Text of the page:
On World AIDS Day, investors caution the pharma industry’s business model contributes to de-facto apartheid as race and income become focal points in the global struggle to gain access to life-saving medicines.
NEW YORK, NY, WEDNESDAY, DECEMBER 1ST, 2021 – Members of the Interfaith Center on Corporate Responsibility (ICCR) and Investors for Opioid and Pharmaceutical Accountability (IOPA) who are shareholders in leading pharmaceutical manufacturers, today announced a group of proposals they are submitting for 2022 proxies that collectively seek to highlight how the sector is failing to prioritize equitable access to its products, particularly COVID-19 vaccines, and therapeutics.
As news of the new Omicron variant sent shudders through markets and precipitated border closings around the world, the investors warned pharma companies to act swiftly and responsibly to undo the de-facto vaccine apartheid that they have helped to create. As an example, pharma companies have been actively resisting the imposition of the TRIPS waiver, a temporary waiver of intellectual property (IP) protections for COVID-19 vaccines to facilitate their manufacture by generics companies, which would facilitate global access.
Seven pharma companies will receive proposals, most of them receiving multiple proposals, with requests ranging from reports on how public funding for the development of COVID medicines is being considered in the companies’ access strategies to how their lobbying activities align with their public statements regarding access. In all, there are 16 proposals, and while the requests are different, they are united by the common goal of helping shareholders understand how pharma companies are addressing or failing to address access and affordability gaps. There are five distinct proposals:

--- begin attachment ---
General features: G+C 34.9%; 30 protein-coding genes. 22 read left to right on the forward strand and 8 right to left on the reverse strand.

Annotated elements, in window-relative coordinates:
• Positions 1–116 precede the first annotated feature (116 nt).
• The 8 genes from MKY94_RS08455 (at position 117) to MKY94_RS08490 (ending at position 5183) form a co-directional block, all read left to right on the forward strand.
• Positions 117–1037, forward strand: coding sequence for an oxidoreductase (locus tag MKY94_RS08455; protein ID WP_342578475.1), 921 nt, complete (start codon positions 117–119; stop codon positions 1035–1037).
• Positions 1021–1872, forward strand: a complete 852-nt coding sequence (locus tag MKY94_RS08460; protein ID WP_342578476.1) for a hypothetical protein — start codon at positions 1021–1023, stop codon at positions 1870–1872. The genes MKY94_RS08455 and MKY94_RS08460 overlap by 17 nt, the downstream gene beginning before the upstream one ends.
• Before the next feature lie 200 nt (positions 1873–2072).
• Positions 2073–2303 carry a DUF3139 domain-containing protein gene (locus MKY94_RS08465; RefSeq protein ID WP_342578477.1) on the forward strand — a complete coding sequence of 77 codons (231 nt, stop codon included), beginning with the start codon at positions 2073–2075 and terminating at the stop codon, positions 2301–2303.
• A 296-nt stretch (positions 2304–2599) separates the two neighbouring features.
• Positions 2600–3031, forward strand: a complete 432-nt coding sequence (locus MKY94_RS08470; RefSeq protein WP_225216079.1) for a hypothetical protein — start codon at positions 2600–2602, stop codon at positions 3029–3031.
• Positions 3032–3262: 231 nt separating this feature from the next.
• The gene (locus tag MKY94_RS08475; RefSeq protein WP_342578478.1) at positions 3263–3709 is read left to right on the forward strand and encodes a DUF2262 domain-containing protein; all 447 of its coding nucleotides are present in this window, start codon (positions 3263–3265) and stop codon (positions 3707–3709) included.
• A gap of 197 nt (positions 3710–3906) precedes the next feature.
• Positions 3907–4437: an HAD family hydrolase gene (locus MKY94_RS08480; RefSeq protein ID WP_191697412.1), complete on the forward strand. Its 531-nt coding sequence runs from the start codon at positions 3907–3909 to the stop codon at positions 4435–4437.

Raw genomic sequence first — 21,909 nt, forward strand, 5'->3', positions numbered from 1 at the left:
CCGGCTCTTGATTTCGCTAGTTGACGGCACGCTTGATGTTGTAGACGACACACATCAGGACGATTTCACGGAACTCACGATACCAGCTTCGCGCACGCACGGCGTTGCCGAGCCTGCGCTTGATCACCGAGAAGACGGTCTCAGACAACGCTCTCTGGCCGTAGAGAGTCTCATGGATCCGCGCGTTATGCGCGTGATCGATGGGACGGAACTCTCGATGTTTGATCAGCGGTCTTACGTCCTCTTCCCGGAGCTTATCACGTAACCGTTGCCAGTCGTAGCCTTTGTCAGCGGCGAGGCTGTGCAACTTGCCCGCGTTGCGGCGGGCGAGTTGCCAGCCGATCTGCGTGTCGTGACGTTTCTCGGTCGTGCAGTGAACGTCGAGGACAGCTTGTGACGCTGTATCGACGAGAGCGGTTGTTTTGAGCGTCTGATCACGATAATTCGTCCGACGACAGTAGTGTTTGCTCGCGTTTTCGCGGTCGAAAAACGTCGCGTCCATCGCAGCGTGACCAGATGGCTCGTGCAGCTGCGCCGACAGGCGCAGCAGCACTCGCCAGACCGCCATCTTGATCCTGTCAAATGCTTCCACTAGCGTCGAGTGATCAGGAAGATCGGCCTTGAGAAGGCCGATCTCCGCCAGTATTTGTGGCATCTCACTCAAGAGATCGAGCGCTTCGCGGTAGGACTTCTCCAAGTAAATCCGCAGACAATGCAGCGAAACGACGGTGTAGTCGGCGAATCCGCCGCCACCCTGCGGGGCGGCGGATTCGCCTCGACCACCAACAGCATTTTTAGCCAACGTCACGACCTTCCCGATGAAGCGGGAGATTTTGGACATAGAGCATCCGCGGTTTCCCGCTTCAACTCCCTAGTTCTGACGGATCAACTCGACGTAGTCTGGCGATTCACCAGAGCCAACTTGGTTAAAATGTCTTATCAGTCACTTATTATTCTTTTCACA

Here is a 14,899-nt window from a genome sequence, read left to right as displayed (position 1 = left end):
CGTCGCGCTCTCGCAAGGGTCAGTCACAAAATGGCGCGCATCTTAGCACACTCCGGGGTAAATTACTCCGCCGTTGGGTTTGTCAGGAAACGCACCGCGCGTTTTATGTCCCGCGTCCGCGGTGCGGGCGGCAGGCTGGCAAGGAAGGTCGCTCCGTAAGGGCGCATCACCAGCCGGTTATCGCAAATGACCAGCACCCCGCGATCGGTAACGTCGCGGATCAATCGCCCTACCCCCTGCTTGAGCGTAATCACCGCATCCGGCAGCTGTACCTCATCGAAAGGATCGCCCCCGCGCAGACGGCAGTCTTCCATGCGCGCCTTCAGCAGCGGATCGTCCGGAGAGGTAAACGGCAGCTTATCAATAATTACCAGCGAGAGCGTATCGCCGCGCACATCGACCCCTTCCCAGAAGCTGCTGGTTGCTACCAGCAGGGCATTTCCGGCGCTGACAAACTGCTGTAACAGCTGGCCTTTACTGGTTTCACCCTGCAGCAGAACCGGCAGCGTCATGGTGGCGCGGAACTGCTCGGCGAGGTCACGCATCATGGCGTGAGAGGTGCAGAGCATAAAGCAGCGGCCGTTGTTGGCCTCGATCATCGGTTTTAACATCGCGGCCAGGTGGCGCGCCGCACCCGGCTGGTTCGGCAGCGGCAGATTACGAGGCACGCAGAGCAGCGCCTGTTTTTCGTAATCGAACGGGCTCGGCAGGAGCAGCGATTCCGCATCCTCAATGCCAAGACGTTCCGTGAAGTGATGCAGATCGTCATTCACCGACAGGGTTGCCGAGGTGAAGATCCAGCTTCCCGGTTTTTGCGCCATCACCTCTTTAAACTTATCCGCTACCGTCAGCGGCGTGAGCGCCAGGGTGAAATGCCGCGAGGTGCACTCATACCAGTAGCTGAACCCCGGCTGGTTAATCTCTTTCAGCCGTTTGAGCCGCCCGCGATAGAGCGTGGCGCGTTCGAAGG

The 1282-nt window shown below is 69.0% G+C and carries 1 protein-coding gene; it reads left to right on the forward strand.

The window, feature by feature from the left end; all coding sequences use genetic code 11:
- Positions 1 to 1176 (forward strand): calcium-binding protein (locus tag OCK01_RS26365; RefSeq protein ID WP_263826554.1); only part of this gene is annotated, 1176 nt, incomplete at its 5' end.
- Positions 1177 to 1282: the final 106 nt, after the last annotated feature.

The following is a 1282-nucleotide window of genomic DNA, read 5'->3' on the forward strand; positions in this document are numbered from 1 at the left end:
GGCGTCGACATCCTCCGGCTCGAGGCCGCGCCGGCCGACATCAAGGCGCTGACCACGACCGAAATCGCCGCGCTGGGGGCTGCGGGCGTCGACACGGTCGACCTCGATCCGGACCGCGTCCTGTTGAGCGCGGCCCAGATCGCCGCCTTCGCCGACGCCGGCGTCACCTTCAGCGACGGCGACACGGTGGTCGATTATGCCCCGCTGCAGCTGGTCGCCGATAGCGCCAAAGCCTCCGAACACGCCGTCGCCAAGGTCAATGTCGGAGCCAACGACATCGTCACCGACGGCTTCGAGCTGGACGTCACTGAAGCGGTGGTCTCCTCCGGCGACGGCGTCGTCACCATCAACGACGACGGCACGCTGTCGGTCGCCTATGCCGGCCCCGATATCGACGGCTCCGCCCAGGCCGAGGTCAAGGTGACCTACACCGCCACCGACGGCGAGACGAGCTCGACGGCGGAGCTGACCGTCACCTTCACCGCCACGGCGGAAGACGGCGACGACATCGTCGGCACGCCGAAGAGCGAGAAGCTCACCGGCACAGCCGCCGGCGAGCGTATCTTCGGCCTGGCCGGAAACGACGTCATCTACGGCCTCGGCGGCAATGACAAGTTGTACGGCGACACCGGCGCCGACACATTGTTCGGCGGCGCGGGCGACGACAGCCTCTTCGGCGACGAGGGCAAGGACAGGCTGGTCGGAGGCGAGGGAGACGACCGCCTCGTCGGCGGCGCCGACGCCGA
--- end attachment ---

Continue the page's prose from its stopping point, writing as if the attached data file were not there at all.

1. Anti-competitive Practices (AbbVie; Amgen; Eli Lilly; Gilead; Pfizer): Requests a report on how pharma companies oversee risks related to anti-competitive practices, including whether the full board or board committee has oversight responsibility, whether and how consideration of such risks is incorporated into board deliberations regarding strategy, and the board’s role in Pfizer’s public policy activities related to such risks.
Said Lydia Kuykendaal of Mercy Investment Services which led the filing at Gilead, “In creating ‘patent thickets’, allegedly infringing on patent rights, and participating in other delay tactics to hinder access to life-saving drugs, Gilead has taken clear steps to put profits over patients. Moreover, as investors, we cannot be expected to adequately operate in a market that is manipulated by illegal anticompetitive behavior.”